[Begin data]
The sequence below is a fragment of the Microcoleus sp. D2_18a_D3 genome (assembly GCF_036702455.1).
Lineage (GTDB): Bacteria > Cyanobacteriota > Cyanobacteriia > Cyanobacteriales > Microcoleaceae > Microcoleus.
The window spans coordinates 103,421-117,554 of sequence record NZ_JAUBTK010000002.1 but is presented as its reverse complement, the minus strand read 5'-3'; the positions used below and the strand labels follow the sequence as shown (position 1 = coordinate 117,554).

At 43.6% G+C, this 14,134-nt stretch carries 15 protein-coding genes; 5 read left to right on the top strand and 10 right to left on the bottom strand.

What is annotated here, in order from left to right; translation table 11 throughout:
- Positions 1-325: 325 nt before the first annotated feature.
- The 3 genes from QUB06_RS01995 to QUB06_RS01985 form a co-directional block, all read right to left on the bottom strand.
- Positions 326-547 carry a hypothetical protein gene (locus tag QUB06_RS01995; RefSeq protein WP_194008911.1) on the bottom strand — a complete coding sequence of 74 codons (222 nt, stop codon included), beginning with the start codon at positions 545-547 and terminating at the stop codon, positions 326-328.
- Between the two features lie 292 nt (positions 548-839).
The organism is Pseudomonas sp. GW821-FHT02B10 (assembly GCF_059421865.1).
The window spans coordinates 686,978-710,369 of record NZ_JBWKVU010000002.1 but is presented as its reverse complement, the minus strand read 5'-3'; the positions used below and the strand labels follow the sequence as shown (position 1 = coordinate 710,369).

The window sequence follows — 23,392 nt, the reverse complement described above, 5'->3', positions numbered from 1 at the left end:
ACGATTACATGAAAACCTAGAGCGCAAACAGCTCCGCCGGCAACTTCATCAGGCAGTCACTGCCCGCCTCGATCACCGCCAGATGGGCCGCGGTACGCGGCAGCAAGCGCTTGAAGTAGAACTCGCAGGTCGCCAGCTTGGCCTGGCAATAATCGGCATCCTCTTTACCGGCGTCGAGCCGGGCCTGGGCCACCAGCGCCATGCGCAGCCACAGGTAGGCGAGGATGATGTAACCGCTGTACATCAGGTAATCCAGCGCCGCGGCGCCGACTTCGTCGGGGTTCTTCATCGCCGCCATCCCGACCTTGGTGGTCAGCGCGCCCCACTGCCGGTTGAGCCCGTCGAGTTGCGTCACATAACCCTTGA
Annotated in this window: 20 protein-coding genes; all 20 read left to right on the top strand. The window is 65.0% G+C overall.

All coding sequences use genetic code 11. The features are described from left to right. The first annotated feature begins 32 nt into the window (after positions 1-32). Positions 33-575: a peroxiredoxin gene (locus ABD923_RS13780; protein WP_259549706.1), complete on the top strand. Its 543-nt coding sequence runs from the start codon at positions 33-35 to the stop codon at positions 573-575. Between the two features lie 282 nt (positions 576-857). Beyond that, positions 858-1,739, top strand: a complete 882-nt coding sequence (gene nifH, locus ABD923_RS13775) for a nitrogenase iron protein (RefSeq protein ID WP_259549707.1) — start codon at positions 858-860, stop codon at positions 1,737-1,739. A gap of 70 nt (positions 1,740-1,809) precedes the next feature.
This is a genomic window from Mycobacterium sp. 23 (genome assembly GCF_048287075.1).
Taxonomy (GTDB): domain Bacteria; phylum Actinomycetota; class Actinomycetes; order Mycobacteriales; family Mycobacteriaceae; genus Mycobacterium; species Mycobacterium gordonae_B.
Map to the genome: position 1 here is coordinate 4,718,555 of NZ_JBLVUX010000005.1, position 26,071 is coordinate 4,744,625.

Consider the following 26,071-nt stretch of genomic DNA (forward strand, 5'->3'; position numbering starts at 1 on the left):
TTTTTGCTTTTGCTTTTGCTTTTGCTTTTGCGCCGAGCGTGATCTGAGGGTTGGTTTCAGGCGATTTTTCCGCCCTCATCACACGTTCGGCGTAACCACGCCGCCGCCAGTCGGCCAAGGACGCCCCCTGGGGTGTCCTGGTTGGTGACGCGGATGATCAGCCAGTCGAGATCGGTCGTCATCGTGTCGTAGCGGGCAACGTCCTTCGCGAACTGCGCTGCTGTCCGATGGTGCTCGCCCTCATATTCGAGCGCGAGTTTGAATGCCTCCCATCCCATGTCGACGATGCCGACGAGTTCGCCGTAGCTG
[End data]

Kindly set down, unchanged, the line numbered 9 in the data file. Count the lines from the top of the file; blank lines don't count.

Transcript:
- Between the two features lie 292 nt (positions 548-839).